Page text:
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How to Refinance for Low-Income Families

By Nicki Howell ; Updated June 13, 2017

Losing your job, taking a lower paying position, or struggling to find a decent job puts many families in a financial pinch. A drop in family income also means you may have difficulty refinancing your home. However, when interest rates decrease, refinancing can lower your monthly mortgage payment, driving down monthly living expenses. If you struggle with a low income, there are several options for decreasing your monthly mortgage payment.

  1. Request a copy of your credit report. A credit score dictates your ability to qualify for a loan refinance. You are entitled to a free credit report once a year from (see Resources), which is run by all three credit bureaus -- Equifax, Experian and TransUnion. Review the report for accuracy. If you find errors, like inaccurate late payment reporting, contact the reporting agency and file a dispute. Correcting these errors will drive up your credit score and can make it easier to refinance your mortgage.

  2. Lower your monthly bills. When calculating your ability to refinance, the lender will add up your monthly payment obligations and compare them against your income. Consolidate credit cards and other payments if doing so will lower your monthly debt obligations.

  3. Investigate state-sponsored low-income refinance programs. Some states, mostly in the eastern U.S. and midwest (see References), are partnering with lenders to offer refinance programs to low-income families who are struggling with high-cost loans, subprime loans, and the effects of predatory lending practices, according to the National Governors Association. Contact your state housing authority to find out about programs in your area.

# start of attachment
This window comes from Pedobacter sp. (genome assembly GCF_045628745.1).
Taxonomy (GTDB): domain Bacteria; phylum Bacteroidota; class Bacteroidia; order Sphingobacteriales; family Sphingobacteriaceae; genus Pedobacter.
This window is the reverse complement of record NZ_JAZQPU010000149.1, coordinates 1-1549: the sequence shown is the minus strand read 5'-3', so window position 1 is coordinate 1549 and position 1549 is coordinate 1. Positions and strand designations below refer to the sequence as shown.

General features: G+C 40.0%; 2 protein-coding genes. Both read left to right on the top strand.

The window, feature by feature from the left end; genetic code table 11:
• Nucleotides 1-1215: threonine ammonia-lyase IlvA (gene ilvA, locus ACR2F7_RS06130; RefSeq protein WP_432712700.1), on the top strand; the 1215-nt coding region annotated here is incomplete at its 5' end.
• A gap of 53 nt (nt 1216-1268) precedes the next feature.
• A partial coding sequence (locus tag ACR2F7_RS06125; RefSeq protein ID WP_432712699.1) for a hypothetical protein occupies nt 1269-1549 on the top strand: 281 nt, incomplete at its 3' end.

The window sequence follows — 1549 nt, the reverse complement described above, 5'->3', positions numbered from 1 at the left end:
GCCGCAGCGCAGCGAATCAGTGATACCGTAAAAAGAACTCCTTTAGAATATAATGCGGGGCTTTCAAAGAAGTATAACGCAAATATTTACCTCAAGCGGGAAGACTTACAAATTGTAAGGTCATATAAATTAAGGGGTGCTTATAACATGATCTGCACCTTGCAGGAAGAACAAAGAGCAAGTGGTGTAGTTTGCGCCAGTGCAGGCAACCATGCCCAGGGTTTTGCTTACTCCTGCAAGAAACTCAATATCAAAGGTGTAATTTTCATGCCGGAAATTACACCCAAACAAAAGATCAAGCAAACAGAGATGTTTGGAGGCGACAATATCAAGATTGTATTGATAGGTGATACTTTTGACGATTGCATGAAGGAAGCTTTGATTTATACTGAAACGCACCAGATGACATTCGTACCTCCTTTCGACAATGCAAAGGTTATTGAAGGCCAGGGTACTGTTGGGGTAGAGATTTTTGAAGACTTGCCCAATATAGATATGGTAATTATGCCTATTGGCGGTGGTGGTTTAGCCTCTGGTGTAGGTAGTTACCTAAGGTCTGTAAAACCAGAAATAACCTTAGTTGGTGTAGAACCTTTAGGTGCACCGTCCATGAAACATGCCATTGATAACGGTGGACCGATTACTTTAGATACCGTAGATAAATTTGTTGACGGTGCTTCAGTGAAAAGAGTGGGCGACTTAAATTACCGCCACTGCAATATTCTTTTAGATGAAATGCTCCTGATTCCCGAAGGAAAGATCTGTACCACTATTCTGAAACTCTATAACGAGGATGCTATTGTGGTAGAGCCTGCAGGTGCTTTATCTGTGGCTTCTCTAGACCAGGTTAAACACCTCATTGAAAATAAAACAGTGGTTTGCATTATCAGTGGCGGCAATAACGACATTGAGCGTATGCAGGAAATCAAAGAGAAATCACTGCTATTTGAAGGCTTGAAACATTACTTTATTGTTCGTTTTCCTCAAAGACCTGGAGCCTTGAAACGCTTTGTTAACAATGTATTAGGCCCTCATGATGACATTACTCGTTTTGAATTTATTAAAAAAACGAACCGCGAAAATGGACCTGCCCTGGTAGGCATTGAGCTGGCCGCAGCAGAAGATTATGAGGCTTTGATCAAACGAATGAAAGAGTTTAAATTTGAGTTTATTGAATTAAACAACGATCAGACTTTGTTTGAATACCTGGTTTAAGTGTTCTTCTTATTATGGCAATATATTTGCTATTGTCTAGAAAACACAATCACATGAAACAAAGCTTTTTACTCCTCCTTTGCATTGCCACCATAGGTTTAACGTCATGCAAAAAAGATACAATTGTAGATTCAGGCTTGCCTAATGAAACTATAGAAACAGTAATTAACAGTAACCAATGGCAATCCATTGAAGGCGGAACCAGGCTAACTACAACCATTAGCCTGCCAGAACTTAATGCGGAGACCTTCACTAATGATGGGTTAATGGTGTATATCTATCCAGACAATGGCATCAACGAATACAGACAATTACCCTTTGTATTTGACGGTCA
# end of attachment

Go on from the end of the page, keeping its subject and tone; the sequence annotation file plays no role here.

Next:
4. Apply for a Fannie Mae refinance plus, or Refi Plus, loan. Low-income families may benefit from the Refi Plus option if they owe more than their home is worth. Ask your lender if your loan is backed by Fannie Mae. If so, you can apply for this option, allowing you to refinance up to 125 percent of the home’s value.

  5. Contact your lender to discuss other options. If your state doesn’t have a low-income program in place, there are other options. If your total debt is higher than 55 percent of your income, you might qualify for a loan modification, according to CNN Money. A loan modification, as described on the government's Making Home Affordable website (see Resources), can allow you to lower monthly payments during times of financial hardship.

  6. Tip

    If your lender says your debt-to-income ratio is too high, consider taking on a second job for several months and reapplying. This will drive up your income, making it easier to quality for a refinance.


    If you are in default on your mortgage, contact your lender right away. Most lenders are willing to work with borrowers to avoid foreclosure.

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